On Monday, British newspaper The Guardian fired off another broadside in the cyber-spying controversy sparked by intelligence methods revealed by former U.S. National Security Agency specialist Edward Snowden. This time, another Western government is involved; the UK government apparently spied on guests at the 2009 G-20 Summit in conjunction with the NSA.
The recent case in which a 17-year-old girl and her boyfriend set fire to the girl's house, resulting in serious injuries to her father, has drawn nationwide attention.
In a feature movie released last week, Superman brought down a US$12 million drone the U.S. military deployed to locate his home. The man who is effectively an illegal immigrant for 33 years demanded that the U.S. government allow him to lead a life saving the world “on his own terms.”
Food safety is an important issue for everyone. And so the Department of Health's recently announced Special Food Safety Project, aimed at identifying the producers and resellers of substandard food products, is both significant and welcome.
Wowprime Chairman Dai Sheng-yi (戴勝益) recently gave what was reportedly a well received talk at National Chung Hsing University. In his keynote speech, Dai said that those who earn less than NT$50,000 a month can forget about saving money and should instead spend their money on building social connections.
Taiwan is set to implement its 12-year compulsory education program next year. While junior high school graduates next year are promised another three years of free education, uncertainty and an even more complicated form of senior high school admission process await them.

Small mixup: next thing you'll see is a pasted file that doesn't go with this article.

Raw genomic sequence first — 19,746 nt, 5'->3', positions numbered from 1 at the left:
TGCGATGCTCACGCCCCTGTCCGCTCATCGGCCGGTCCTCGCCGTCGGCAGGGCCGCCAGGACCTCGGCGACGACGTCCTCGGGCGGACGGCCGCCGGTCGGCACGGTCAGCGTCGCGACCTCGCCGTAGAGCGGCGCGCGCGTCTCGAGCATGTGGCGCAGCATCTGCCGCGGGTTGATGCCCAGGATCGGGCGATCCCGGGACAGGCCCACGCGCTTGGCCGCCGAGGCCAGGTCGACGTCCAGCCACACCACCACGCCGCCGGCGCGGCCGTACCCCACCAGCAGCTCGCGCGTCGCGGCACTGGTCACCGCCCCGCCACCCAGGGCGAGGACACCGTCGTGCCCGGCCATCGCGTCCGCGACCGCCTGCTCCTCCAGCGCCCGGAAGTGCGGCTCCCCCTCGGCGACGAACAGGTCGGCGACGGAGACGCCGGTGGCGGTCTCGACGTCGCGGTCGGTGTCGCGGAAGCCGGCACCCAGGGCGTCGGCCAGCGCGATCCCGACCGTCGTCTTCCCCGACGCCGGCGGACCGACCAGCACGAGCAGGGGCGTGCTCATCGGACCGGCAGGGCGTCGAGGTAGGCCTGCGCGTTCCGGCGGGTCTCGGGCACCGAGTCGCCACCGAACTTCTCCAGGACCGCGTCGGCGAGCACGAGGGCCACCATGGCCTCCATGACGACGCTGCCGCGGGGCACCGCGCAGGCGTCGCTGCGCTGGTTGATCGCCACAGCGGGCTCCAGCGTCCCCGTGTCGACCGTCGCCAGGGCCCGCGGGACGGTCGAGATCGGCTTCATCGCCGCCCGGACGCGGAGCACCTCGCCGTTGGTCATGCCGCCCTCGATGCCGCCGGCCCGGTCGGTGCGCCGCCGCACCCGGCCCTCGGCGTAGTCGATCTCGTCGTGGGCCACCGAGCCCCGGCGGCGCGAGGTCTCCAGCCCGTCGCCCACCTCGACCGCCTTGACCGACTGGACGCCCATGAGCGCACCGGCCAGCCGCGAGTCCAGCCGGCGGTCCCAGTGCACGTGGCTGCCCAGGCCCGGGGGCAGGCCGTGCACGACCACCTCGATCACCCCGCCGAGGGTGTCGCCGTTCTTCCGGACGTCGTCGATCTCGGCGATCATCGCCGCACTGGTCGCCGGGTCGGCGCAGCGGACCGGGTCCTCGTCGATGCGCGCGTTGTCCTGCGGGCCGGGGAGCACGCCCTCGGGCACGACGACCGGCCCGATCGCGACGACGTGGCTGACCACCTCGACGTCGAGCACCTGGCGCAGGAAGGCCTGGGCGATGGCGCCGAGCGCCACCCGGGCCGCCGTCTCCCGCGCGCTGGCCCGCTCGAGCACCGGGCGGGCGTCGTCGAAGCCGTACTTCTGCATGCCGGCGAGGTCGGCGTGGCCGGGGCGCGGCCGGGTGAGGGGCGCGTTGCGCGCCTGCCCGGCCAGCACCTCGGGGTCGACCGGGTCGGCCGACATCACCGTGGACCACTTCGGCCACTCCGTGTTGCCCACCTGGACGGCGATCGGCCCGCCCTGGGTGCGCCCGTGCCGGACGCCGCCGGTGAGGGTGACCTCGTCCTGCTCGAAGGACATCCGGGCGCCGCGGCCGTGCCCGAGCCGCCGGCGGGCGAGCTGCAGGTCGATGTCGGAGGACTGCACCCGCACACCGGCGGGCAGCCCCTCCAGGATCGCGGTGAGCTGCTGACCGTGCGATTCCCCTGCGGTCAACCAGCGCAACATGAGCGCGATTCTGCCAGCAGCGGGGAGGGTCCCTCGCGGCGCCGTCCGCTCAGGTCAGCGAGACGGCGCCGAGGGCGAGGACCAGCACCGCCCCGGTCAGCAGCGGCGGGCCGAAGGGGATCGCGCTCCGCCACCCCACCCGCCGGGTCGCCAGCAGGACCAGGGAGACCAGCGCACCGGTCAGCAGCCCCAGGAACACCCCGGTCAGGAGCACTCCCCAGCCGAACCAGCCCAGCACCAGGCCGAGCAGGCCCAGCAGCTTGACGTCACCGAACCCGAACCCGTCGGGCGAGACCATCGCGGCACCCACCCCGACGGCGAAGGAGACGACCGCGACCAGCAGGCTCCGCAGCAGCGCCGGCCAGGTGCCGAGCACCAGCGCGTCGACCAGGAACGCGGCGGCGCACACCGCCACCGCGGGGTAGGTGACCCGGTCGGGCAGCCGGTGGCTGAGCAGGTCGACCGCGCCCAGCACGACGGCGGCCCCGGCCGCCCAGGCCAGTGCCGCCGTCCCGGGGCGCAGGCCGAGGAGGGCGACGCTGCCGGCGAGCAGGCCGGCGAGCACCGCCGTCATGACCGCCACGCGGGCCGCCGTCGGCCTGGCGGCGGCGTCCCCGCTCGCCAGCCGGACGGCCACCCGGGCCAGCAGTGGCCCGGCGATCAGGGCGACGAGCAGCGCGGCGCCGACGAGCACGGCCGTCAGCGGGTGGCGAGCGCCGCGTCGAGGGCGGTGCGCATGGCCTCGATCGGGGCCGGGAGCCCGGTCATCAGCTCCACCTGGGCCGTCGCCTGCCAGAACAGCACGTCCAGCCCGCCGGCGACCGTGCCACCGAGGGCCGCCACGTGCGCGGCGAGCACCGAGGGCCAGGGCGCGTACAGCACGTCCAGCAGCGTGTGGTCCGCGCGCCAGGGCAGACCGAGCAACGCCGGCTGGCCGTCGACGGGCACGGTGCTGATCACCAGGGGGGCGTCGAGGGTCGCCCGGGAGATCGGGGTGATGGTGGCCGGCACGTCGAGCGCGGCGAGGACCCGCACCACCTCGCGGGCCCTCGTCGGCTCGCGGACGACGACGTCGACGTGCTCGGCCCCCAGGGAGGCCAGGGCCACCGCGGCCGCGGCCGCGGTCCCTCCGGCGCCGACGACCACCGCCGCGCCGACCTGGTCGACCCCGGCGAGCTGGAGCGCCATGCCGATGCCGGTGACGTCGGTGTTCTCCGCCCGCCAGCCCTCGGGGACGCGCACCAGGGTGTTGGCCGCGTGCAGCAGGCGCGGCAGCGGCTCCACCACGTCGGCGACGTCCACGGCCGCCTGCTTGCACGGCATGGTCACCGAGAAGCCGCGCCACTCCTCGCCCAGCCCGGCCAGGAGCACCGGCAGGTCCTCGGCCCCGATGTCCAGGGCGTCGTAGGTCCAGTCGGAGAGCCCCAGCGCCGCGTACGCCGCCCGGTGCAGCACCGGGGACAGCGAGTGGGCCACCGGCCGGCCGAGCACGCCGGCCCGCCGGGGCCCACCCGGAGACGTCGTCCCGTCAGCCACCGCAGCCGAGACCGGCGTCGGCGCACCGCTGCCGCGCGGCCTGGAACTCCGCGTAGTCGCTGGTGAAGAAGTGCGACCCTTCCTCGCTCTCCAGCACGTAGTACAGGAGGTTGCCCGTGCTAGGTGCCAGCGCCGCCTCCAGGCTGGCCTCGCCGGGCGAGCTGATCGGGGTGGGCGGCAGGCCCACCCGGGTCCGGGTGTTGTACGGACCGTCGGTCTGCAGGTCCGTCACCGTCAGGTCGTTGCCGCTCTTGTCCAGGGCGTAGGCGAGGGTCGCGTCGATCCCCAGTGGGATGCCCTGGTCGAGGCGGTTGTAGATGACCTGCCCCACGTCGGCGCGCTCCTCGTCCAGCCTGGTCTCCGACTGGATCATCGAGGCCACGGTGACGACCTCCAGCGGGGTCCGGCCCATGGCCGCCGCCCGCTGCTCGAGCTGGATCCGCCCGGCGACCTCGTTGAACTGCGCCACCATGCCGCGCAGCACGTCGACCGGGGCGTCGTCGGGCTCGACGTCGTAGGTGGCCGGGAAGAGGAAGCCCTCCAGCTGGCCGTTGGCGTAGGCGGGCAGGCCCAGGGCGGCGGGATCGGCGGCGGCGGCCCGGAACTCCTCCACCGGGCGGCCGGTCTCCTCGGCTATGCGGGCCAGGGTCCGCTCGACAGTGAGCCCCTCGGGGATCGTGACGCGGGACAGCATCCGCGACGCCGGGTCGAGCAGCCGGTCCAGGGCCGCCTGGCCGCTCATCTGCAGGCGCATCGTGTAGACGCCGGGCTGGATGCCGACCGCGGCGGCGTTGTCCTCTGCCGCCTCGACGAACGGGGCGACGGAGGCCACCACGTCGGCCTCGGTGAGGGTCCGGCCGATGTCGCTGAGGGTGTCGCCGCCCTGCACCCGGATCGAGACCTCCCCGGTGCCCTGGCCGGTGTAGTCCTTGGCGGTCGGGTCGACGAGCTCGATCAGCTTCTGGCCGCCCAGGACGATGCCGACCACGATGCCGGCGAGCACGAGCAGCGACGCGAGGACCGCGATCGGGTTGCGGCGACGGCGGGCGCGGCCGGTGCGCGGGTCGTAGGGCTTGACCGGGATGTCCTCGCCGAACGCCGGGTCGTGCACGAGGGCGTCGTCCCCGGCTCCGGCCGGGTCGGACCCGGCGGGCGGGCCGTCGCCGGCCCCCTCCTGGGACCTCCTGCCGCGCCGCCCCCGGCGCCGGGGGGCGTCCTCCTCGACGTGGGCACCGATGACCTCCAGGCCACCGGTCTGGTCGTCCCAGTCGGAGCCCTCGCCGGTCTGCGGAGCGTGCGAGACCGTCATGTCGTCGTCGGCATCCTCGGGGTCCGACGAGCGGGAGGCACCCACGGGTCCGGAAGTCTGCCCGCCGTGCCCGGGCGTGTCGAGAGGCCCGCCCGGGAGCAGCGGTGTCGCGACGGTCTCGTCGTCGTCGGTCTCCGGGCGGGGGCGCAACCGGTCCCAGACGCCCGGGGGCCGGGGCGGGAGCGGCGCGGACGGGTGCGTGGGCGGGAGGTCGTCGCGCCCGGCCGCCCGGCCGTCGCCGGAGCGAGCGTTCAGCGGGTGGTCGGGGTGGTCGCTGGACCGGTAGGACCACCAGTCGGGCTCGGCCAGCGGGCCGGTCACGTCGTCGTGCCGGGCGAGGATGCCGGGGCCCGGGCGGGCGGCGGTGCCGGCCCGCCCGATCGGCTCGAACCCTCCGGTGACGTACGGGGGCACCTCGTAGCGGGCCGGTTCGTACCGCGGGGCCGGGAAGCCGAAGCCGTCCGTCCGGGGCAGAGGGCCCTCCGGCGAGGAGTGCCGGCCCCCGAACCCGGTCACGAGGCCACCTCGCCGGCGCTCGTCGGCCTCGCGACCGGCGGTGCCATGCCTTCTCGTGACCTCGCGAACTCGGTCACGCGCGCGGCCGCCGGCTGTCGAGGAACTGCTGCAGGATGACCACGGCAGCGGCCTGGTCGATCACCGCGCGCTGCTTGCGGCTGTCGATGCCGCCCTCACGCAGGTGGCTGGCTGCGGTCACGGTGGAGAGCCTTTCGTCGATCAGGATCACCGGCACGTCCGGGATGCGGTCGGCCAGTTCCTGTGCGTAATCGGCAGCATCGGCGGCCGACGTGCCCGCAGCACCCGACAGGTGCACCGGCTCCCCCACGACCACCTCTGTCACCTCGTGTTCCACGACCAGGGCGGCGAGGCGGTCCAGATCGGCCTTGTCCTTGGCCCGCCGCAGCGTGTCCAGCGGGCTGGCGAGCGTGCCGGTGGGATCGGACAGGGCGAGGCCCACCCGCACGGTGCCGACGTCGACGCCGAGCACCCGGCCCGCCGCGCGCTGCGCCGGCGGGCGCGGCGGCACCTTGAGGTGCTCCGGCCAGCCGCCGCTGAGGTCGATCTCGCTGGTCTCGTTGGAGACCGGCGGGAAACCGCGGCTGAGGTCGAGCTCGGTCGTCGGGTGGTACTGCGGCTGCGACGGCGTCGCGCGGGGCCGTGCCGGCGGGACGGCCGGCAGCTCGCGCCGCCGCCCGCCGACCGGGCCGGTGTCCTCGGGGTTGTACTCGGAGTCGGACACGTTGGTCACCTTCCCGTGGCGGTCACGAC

A young European woman residing in Taiwan has posted an article on her blog complaining about the behavior of Chinese males she dated in what she calls a “cross-cultural social experience dint.” Without mincing words, she contends that having a boyfriend in Taiwan simply “sucks.” By Chinese, she means both ethnic Chinese raised in Taiwan and their mainland cousins.
What appears to have been developing into “typo-gate” has quickly ended as another small tempest in a teapot. All's well that ends well. It has whipped through the two-bit lawmakers who stirred up the storm.
When the World Wide Web came into mainstream existence in the last decade of the 20th century, it was seen as a milestone in globalization and a key step toward international multilateralism. With the rise of supranational institutions such as the Europe Union and the increasing interconnectability between Earthlings, optimists were envisioning a new brave world beyond nationalism.
Nearly a week ago, the Philippine Daily Inquirer published a piece on its front page quoting a source saying that the Filipino coastguardsmen involved in the Kuang Ta Hsing No. 28 incident were laughing while they fired their weapons. Instantly, this was picked up by news outlets in Taiwan as another crest on which the torrent of anti-Philippine venom could propel itself.
2013/6/8, 1 Comment